Burt Lancaster defined "superstar" before the now-overused word was even coined and his fierce independence redefined the power of the actor in Hollywood.
Lancaster died of a heart attack Thursday night in Los Angeles. He was 80.
In one of the more memorable scenes of a memorable career that spanned 45 years, as the ruthless, vicious and thoroughly unscrupulous columnist J.J. Hunsecker in The Sweet Smell of Success (1957), Lancaster took out a cigarette and turned to obsequious press agent, Tony Curtis, for a light.
"Match me, Sidney," he ordered.
"I couldn't do that, J.J.," Curtis replied.
Nor could anyone else. Lancaster's range, versatility and the effortless command he brought to his art were not matched by the other major stars of his generation. And while most of them faded into a twilight relieved by the occasional testimonial tribute and film festival retrospective, Lancaster continued to work into his 70s at a level that rivaled and sometimes eclipsed his earlier achievements.
Maj. Asa Barker in Go Tell the Spartans (1978), an underrated early Vietnam war film that, like so many of Lancaster's movies, was ahead of its time; Felix Happer, the eccentric oil magnate in Local Hero (1982); Lou, the pathetic small-time numbers runner in Atlantic City (1980); Harry Doyle, the old con in Tough Guys (1986), and Doc Graham, the ball player-turned-physician in Field of Dreams (1989) would do any actor honor as a whole career.
For Lancaster, they were simply the final triumphs in a long life in movies that knew the sweet smell of success as soon as he stepped before Robert Siodmak's camera as Swede in The Killers (1946).
The man who started out as a circus trapeze artist (he disdained doubles and always did his own movie stunts) decided the trajectory of his career early. While other stars chafed under studio contracts and took the parts they were assigned, Lancaster took control.
Lancaster, who would fashion such an indelible study of a redeemed murderer in The Birdman of Alcatraz (1962), refused to be pigeonholed in the late '40s. He set up a production company with agent-producer Harold Hecht to circumvent and _ by the example of his success _ eventually undermine the traditional lines of authority in Hollywood. The stars of today who call their own shots and command multimillion dollar salaries are much in Lancaster's debt.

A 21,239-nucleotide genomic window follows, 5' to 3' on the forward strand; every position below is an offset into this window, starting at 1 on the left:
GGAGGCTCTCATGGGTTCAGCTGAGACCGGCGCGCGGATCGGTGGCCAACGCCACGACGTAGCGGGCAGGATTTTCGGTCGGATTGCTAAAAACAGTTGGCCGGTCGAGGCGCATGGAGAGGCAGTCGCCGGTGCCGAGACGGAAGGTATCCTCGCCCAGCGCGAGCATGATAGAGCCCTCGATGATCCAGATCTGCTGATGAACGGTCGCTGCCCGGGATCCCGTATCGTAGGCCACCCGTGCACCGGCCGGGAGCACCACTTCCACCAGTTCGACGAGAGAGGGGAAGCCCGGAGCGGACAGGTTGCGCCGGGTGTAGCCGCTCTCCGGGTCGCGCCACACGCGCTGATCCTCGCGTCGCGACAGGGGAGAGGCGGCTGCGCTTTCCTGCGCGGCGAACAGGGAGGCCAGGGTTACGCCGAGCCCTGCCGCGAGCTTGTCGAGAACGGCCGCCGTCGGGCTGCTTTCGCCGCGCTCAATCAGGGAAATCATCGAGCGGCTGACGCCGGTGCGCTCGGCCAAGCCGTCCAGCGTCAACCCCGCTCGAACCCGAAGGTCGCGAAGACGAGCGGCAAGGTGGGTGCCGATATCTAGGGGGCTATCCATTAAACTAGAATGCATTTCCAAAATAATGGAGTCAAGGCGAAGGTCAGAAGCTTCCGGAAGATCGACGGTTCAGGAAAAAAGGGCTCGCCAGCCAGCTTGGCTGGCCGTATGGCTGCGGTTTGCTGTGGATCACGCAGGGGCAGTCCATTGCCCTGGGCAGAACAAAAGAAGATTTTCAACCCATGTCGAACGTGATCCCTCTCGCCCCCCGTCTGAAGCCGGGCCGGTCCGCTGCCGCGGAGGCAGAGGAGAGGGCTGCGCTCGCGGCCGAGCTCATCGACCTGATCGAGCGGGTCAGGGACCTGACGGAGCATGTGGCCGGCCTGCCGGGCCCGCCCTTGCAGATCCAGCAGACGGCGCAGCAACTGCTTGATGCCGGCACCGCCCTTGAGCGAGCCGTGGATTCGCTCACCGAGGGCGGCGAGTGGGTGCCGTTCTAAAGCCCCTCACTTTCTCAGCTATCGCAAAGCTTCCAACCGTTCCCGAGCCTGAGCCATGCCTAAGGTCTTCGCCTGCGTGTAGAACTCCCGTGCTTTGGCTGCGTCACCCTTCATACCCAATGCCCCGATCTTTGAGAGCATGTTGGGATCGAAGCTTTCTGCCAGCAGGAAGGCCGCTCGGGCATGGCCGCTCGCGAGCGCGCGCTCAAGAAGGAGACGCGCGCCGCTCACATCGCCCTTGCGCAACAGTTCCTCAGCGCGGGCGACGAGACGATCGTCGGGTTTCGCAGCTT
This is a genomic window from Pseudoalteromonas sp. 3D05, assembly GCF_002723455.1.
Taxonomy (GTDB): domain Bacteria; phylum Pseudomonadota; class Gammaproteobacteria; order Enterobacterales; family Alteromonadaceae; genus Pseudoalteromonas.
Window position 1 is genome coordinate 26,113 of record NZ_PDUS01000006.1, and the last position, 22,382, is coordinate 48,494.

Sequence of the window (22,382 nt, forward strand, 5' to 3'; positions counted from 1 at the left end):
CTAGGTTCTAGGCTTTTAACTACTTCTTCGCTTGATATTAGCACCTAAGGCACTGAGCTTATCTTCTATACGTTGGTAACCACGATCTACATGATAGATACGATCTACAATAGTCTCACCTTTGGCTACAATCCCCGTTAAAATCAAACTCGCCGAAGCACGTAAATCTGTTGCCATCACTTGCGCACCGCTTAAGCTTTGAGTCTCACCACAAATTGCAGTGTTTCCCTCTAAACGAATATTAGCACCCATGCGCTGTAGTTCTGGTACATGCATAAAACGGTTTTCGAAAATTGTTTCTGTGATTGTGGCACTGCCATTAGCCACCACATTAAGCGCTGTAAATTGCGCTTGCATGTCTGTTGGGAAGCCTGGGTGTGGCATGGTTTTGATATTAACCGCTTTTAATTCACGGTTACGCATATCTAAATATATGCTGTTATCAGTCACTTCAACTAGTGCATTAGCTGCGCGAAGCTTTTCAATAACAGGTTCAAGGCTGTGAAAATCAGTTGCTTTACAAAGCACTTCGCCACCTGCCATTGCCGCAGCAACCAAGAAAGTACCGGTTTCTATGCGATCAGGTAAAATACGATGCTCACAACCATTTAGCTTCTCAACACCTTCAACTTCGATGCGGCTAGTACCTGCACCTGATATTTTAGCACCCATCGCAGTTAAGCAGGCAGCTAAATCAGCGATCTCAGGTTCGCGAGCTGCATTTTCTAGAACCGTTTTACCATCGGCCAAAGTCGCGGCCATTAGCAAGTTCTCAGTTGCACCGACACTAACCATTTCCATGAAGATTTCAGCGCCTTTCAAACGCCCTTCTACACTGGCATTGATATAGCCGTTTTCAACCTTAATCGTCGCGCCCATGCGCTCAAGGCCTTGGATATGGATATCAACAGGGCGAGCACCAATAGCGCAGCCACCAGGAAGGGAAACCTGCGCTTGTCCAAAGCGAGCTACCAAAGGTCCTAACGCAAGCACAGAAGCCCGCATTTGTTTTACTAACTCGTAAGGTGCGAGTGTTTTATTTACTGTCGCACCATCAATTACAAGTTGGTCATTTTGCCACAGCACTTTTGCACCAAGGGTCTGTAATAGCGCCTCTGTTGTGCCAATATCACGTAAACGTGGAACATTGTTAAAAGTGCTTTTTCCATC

His company was called Norma Productions, after his second wife, Norma Anderson, with whom he had five children before their 1969 divorce: James, William, Susan, Joanna and Sighle. Lancaster's was the first independent company in Hollywood since Douglas Fairbanks and Charlie Chaplin formed United Artists in 1919.
In March 1949, he signed a deal with Warner Brothers whose significance went beyond his own destiny. It created a partnership of equals in which Lancaster agreed to make three pictures for the studio. In return, the Warners distributed and helped finance three films made by Norma Productions. Lancaster's subsequent film career became a declaration of independence that showed the way to others.
Whether he was James Scott, the mutinous general in Seven Days in May (1964) or Wyatt Earp in Gunfight at the O.K. Corral (1957), Lancaster exuded a rugged, take-charge authority. By doing the same thing behind the scenes, he was able to set his own course and graduate from tough guys and costume swashbucklers in such exuberant and good humored outings as The Flame and the Arrow (1950) and The Crimson Pirate (1952) to ever tougher challenges. He was a shrewd judge of scripts and his company prospered by producing Oscar winners such as Marty (1955) and globally popular Lancaster vehicles such as Trapeze (1956).
"If we were allowed to do some of the stories we wanted to do under the studio system, we wouldn't have had to start our own company," he explained in a criticism of Hollywood that is as as true now as it was in the immediate post-war years. "But they just wanted to do the same stories over and over again, so we decided to take a chance."
The mixture of natural business acumen and a willingness to seek more demanding roles, instead of settling for the refuge of repetition, yielded four decades of filmmaking that marked a serious actor of unique stature and distinction.
His charisma was obvious. So, too, were the qualities that set him apart. Norman Mailer once said that he had never looked into eyes as chilling as Lancaster's. The gray-blue eyes had a measuring irony. His smile could be both roguish and threatening and he hardly ever raised his voice in a movie. He did not have to.
"Burt Lancaster has the strength and sensitivity to do anything a camera is capable of recording," said Richard Brooks, who directed Lancaster's Oscar-winning performance in Elmer Gantry (1960).